, , , , , , ,

It’s done. It’s over. The words have been set down, the pages written, the hair torn out.

I’ve taken a few days off from doing much of anything. While I know I was never forced to participate in NaNoWriMo and I know that, technically, I could have quit anytime I wanted, it’s still a weird feeling not feeling like I have to write a lot every day. It seems a little empty.

There was no celebration, there were no ‘high-fives,’ I did not buy myself a reward or even take myself out to dinner. I just kind of sat there wondering, “What now?”

Indeed. Well, there’s a lot of directions to go in. I could go back and read through the slop that I wrote and begin to edit it into something that is not slop. I can fix any plot holes or action gaps. I can cut things out that shouldn’t be there or add things that really should be. I can, in fact, wrangle it into shape to maybe submit for publishing. Or publish it myself.

Oh, while I’m thinking about it, a couple of other things that I learned last month:

The first is: One funny event does not a novel make. Having one good idea and trying to force an entire novel around it is not always a good idea. Especially when you begin to lose interest in it.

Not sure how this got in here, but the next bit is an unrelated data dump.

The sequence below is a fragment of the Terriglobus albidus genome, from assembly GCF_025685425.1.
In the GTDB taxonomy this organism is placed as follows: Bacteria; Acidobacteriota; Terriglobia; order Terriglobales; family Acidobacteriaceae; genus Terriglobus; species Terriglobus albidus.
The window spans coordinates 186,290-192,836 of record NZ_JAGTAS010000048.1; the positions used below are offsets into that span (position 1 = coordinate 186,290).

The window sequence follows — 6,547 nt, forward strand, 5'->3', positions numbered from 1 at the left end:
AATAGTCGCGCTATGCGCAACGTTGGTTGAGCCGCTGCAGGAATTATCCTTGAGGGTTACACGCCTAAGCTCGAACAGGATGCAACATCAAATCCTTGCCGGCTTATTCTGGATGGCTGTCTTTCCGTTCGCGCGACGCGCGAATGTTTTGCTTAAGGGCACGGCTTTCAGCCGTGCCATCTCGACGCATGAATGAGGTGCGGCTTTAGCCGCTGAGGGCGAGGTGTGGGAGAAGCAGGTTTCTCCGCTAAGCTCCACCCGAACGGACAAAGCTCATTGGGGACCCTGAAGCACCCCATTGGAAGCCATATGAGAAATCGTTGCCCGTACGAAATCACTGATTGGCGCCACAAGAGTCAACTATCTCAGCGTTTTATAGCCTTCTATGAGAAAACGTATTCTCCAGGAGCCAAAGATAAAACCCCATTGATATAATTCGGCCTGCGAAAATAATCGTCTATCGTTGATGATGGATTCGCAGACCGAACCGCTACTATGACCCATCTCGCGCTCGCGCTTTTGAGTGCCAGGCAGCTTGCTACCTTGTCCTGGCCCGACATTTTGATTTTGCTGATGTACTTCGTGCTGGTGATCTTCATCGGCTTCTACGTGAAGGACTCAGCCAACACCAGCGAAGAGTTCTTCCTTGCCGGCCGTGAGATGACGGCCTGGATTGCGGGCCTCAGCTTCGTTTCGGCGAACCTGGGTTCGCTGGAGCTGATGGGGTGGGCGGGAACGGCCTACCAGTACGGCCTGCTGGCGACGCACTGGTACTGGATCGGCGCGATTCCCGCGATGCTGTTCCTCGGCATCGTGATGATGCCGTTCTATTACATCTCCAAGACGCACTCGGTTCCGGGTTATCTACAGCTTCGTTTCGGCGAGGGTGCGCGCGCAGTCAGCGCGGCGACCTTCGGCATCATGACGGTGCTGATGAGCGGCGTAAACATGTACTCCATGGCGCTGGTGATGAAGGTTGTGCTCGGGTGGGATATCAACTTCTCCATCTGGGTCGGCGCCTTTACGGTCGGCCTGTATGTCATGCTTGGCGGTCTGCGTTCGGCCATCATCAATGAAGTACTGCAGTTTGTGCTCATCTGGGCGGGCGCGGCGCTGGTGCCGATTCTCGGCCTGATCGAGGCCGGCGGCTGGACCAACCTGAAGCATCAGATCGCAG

The second is: You can start a project fretting about not having a plot, or a specific goal, or specific characters. And that’s okay because during the course of writing something these things could very well end up resolving themselves.

So what does this mean for me? What, exactly, are my plans?

I have two sci-fi ideas I would like to get down, although I think I’d like to take some time to actually prepare for them. Maybe outlining or taking notes. One would be as simple as Dungeon Crawl, I think, just because it lends itself to that kind of thing. The other is a bit more complicated. Perhaps one could wait until next November. Not in the spirit of procrastination, but because setting myself a challenge to finish something seems to work well. Hell, maybe there is more to the waitress story.



About these ads